However, not all cardiac arrest receiving facilities have the capacity to provide comprehensive post-arrest care. To overcome this issue, the concept of ‘cardiac resuscitation center’ or ‘regionalization strategy of OHCA care’ has emerged. In 2010, the American Heart Association (AHA) proposed two levels of cardiac resuscitation centers and suggested the criteria for each level of CRC. (6) The main recommended strategy is to transfer patients with spontaneous circulation after OHCA to specialized CRCs for comprehensive care. (6) Locally, in Los Angeles, OHCA patients with initial shockable rhythm were sent to ST-elevation myocardial infarction (STEMI) receiving centers, which resulted in higher rates of neurologically intact survival. (7) In Arizona, the implementation of a statewide system of cardiac receiving centers resulted in the improvement of survival in patients with intact neurologic status. (8)
The appropriate transport strategy for cardiac arrest patients in a certain community could be designed and implemented after the assessment of hospital resources and performances. In this study, we aimed to categorize CRCs according to the hospital resources and identified outcome differences among facilities in our community.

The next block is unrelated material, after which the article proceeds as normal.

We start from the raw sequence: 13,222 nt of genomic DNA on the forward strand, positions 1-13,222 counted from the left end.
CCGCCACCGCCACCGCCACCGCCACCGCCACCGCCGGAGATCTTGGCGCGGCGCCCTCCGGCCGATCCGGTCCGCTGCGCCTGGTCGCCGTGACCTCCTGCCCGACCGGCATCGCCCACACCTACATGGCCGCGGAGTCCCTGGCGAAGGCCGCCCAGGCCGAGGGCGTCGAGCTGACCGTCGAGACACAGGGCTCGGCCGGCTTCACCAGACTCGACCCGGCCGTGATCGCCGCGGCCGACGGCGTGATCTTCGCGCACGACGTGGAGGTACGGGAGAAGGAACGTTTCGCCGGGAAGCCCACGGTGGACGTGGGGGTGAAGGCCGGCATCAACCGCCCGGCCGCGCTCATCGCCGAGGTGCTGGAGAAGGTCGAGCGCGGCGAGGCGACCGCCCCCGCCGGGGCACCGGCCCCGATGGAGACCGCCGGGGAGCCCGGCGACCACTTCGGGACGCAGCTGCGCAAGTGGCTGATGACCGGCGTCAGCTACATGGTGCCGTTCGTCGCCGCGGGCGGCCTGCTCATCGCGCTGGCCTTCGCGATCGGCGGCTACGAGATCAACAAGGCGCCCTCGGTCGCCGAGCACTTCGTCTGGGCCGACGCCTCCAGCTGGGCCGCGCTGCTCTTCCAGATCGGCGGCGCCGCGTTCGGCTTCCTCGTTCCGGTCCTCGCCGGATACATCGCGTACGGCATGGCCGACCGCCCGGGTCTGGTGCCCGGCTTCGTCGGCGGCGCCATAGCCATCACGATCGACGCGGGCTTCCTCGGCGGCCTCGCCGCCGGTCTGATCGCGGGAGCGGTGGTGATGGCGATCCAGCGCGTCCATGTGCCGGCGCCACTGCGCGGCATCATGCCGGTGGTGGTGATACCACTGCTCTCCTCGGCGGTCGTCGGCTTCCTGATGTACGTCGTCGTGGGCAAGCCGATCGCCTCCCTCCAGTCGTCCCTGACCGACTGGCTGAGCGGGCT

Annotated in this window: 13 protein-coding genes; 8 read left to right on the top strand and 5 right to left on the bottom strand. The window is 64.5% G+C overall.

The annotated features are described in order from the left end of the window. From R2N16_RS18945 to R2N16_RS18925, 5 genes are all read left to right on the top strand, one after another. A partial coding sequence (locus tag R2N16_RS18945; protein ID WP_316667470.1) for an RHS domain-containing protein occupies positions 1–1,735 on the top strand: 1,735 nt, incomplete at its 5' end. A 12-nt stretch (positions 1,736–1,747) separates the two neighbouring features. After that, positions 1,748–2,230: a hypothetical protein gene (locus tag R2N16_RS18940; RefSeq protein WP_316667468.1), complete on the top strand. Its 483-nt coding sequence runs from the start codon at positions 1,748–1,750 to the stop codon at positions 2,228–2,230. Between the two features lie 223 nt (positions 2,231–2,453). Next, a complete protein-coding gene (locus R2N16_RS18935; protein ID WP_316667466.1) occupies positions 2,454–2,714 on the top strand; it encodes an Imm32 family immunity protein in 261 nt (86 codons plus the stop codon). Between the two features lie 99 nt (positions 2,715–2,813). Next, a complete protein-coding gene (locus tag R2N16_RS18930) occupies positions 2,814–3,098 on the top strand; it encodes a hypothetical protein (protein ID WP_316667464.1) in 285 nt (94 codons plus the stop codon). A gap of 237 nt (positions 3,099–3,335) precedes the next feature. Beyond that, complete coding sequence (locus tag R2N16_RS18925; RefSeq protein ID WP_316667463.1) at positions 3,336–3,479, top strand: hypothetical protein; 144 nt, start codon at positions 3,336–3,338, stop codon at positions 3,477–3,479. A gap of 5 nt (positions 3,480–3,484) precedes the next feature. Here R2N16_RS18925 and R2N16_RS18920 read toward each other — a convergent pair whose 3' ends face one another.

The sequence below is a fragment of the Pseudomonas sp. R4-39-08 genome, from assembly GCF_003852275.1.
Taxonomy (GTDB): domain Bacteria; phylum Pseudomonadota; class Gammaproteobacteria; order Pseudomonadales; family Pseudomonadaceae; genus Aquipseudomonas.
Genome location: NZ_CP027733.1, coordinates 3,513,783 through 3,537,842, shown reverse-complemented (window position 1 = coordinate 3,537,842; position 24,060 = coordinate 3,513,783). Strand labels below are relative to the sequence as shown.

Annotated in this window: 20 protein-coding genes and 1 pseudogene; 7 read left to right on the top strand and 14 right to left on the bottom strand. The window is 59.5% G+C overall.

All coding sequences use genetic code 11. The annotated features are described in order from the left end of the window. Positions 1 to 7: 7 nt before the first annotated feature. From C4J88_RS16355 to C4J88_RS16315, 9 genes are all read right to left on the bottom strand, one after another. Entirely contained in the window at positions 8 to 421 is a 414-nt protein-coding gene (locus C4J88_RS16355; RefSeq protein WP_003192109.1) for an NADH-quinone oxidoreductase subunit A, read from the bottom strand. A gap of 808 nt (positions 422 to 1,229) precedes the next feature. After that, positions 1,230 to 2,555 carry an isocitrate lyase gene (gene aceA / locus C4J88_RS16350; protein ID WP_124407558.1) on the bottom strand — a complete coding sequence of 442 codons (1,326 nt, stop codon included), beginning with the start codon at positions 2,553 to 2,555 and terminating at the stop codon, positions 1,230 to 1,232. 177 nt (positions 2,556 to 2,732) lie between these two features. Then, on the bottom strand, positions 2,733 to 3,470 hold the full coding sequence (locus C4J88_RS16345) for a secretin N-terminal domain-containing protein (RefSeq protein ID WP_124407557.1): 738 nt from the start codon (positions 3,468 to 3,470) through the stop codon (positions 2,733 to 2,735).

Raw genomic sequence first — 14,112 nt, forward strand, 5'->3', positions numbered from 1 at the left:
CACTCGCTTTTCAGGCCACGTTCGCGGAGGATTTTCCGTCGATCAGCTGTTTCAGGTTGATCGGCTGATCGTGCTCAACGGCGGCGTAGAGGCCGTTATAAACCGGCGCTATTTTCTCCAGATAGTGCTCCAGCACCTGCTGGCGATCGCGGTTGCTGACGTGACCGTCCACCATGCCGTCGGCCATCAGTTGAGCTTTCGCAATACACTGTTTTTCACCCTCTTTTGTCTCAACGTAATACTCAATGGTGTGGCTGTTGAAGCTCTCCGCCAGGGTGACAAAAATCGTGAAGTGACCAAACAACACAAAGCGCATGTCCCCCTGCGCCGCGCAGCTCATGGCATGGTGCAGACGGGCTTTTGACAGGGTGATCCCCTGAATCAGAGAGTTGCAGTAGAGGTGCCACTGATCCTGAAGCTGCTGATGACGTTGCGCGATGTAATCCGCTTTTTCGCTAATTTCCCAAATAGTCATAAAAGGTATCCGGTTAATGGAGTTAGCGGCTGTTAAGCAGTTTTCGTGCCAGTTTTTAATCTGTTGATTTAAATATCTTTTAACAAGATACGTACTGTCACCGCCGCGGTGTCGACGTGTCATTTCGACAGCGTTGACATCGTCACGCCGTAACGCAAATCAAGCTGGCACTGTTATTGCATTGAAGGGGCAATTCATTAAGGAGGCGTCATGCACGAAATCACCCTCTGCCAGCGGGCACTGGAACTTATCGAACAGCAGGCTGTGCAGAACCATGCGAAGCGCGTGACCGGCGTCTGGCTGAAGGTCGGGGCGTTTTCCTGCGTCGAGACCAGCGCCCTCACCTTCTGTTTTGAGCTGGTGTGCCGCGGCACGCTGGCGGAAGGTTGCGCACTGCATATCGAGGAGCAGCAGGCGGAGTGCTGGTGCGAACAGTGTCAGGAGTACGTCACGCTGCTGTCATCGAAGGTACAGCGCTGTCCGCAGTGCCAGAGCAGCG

Materials and methods
Study design and setting
This retrospective observational study was conducted using data from the Hospital Assessment Survey and national OHCA database. A survey on the availability of resources, number of personnel, and physical infrastructures of each emergency medical center in the Gyeonggi province was conducted in 2015 by the Gyeonggi Emergency Support Center. The Gyeonggi Emergency Support Center is a regional center under the National Emergency Medical Center, which serves as the central emergency medical service (EMS) control tower. The survey was conducted primarily via the National Emergency Department Information System (NEDIS) and additively by email to all emergency departments (EDs) that provided care to at least one OHCA patient who was transported to the said unit between 2013 and 2014.
Gyeonggi province has an area of 10,175 km2, which is seventeen times larger than the Seoul Metropolitan Area and nine times larger than Hong Kong. It occupies 10.1% of the national territory and is the 5th largest province in Korea. The population in Gyeonggi almost reached a total of 12.5 million, which is almost a quarter of the total Korean population.